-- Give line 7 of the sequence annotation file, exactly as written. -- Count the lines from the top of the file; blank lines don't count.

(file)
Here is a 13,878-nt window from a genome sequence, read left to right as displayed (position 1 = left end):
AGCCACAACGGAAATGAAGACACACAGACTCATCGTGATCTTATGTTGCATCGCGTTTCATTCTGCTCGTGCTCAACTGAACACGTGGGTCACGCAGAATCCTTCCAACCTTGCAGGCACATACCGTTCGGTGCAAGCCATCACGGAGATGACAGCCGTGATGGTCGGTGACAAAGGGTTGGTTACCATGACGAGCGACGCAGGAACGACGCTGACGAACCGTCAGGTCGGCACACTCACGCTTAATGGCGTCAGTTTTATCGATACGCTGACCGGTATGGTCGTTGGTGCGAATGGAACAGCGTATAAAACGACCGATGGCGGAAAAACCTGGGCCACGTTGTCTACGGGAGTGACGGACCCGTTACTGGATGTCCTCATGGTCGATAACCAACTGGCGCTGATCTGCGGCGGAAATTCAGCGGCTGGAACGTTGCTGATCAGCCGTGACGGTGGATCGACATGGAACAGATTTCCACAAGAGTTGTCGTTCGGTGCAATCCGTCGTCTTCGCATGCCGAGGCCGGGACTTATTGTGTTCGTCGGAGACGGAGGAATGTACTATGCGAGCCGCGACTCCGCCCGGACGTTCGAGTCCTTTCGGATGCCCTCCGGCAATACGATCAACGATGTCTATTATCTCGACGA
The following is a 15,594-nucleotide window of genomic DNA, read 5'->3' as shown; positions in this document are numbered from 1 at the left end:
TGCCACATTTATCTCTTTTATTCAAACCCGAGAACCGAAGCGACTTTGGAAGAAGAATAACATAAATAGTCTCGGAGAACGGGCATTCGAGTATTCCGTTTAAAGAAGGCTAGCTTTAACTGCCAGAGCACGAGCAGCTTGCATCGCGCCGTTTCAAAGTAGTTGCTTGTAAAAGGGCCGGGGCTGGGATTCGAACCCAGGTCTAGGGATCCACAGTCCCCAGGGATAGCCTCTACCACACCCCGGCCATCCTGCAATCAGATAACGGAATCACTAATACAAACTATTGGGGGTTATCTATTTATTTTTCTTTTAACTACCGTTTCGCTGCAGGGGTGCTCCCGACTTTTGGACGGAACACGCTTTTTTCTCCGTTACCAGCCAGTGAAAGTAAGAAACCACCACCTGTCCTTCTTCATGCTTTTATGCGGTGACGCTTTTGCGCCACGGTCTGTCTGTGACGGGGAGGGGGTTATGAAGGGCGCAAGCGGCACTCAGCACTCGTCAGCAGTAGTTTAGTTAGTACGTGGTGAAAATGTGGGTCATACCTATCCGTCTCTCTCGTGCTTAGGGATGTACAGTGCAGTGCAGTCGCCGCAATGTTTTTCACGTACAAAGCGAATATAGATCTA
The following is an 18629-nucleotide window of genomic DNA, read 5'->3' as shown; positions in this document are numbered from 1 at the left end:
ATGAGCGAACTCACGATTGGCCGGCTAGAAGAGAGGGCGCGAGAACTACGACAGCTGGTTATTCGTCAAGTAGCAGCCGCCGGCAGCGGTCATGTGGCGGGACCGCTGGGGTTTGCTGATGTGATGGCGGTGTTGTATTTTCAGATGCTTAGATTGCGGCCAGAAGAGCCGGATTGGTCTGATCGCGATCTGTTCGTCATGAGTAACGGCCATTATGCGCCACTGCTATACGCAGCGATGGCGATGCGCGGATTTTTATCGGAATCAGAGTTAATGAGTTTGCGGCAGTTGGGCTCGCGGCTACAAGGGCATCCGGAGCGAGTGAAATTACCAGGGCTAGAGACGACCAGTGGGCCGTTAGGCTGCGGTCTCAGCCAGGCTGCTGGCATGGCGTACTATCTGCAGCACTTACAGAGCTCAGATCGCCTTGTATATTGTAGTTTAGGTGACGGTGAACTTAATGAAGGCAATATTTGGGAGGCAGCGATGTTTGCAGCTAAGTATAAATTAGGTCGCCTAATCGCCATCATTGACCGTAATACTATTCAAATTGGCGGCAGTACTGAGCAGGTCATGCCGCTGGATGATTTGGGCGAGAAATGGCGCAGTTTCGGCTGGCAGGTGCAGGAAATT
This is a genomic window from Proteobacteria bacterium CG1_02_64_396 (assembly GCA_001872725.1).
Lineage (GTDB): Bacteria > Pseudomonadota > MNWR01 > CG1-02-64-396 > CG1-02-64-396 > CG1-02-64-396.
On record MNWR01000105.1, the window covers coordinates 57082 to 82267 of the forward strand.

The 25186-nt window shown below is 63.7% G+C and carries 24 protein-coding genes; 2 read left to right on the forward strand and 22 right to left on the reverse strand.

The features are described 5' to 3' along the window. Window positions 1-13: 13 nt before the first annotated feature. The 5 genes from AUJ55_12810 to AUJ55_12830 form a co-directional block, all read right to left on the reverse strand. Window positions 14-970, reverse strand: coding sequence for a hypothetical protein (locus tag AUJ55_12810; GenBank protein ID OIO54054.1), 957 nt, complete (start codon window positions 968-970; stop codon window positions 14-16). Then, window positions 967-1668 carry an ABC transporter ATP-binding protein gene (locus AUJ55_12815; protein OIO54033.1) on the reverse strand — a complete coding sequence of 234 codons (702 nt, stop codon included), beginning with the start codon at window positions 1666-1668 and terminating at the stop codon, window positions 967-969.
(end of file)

This is a genomic window from Proteobacteria bacterium CG1_02_64_396 (assembly GCA_001872725.1).